Pay Satisfaction, Job Satisfaction and Turnover Intent
September 15, 2010
Relations Industrielles/Industrial Relations, Vol. 65, No. 3, 2010
The purpose of this paper was to examine the relationships among pay satisfaction, job satisfaction, and turnover. While there is a fairly large body of literature on pay satisfaction/dissatisfaction-turnover relationship, there are reasons to expect different outcomes in occupations – such as social work and nursing – where job satisfaction, versus pay, may be of equal, if not greater importance. Essentially, it may be argued that in these sectors, workers are driven more by job satisfaction rather than their paychecks. Yet, there is little empirical research on this issue; thus, a primary purpose of this study is to address this research need.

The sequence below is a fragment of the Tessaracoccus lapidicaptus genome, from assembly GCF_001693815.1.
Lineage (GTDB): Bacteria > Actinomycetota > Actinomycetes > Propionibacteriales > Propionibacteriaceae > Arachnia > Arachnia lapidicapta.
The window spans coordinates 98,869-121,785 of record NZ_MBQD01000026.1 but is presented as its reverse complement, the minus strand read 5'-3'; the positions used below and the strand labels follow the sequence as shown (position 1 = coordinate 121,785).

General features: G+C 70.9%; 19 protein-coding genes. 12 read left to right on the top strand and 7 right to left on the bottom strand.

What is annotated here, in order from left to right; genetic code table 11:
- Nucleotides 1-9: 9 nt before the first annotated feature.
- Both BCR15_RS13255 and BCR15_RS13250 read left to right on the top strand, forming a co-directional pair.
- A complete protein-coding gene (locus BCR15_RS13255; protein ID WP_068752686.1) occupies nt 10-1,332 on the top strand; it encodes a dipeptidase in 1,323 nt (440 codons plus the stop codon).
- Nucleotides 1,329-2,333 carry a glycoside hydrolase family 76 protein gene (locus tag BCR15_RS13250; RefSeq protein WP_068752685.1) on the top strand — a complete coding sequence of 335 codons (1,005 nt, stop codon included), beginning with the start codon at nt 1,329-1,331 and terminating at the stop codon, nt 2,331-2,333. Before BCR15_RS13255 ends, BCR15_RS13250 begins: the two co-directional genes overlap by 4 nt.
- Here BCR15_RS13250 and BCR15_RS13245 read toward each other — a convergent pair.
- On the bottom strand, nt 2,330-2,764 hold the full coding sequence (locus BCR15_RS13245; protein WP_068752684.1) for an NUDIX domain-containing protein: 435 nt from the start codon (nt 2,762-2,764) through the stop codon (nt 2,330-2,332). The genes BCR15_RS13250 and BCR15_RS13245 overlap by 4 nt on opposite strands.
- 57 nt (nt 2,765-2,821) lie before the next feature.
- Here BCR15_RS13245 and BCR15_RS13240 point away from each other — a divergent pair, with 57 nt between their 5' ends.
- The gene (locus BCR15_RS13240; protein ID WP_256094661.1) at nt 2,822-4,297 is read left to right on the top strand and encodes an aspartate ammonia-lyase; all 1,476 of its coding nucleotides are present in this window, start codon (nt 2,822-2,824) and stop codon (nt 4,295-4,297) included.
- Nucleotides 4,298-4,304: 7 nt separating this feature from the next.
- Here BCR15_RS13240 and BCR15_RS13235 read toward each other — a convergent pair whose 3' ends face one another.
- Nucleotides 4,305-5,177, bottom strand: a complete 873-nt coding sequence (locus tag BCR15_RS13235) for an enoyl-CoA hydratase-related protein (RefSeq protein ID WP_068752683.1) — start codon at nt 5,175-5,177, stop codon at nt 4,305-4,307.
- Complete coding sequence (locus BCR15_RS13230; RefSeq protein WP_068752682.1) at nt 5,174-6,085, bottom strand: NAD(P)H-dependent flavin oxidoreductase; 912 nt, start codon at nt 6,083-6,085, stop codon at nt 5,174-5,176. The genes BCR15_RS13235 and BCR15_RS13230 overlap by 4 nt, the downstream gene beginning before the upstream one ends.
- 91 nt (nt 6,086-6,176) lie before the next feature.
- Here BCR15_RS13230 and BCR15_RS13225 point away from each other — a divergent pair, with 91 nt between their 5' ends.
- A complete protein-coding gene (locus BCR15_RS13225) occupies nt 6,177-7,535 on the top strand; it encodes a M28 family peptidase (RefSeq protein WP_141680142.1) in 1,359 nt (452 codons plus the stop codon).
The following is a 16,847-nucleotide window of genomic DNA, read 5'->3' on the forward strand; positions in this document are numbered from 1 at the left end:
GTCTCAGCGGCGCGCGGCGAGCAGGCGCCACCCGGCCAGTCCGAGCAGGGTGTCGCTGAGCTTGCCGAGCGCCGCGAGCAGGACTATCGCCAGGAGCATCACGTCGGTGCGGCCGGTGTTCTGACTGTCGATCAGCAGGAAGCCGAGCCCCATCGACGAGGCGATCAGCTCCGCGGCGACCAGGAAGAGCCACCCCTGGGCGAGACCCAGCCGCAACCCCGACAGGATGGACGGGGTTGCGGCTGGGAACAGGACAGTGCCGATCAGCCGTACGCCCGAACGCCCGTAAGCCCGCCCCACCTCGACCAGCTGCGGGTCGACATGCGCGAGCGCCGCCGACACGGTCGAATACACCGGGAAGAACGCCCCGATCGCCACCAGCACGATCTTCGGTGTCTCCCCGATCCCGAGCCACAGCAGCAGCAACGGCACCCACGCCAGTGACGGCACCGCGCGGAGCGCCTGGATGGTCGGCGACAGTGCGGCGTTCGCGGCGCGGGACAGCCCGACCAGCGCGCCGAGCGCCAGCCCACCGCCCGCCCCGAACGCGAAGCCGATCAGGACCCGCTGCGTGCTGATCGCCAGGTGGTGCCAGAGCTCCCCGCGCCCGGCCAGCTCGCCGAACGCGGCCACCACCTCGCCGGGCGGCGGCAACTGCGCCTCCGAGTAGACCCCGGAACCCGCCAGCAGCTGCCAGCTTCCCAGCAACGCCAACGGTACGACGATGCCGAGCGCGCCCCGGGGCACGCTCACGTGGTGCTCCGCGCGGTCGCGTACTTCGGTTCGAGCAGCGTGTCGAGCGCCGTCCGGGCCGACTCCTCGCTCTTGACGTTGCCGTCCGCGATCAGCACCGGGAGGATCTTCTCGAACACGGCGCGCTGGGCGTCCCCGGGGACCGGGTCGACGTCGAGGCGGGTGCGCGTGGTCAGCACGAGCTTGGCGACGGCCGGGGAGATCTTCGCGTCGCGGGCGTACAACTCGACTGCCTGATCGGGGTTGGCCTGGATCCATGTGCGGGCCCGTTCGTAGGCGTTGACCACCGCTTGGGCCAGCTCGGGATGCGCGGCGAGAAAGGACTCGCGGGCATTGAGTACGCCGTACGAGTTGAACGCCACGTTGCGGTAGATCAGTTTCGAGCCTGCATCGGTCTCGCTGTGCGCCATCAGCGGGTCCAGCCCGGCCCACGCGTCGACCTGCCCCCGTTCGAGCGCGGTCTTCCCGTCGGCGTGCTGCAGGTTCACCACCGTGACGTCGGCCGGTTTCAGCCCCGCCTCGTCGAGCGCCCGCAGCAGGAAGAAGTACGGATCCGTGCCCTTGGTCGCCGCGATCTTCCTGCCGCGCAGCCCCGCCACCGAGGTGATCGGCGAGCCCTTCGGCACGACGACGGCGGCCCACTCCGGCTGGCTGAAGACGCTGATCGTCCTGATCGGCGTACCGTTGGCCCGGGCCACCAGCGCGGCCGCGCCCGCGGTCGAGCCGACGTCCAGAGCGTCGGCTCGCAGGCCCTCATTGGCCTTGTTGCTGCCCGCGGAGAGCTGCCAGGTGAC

This study will add to the recent research that has focused on key human resources management and industrial relations issues related to the nursing profession in Canada. Furthermore, many studies use a unidimensional measure of pay satisfaction even though the literature suggests that there are better measures. Using a four-dimensional instrument in this study, we improve on past practices.
Using a sample of 200 nurses in a unionized hospital in Ontario to test our hypotheses, we found support for both (viz., 1. The four pay dimensions will affect turnover intent differently; and 2. Job satisfaction will add incrementally to the explained variance in the pay satisfaction-turnover relationship). The findings support the contention that nurses may be more motivated by their jobs, versus their pay. The findings may be good news for organizations that want to better manage labour costs. There are different ways for hospitals to improve their workplace environment in order to increase satisfaction with intrinsic job factors and reduce turnover.
Keywords: pay satisfaction, equity and justice, job satisfaction, turnover intentions
JEL Classification: J31, J33, M52Accepted Paper Series
Date posted: September 29, 2010
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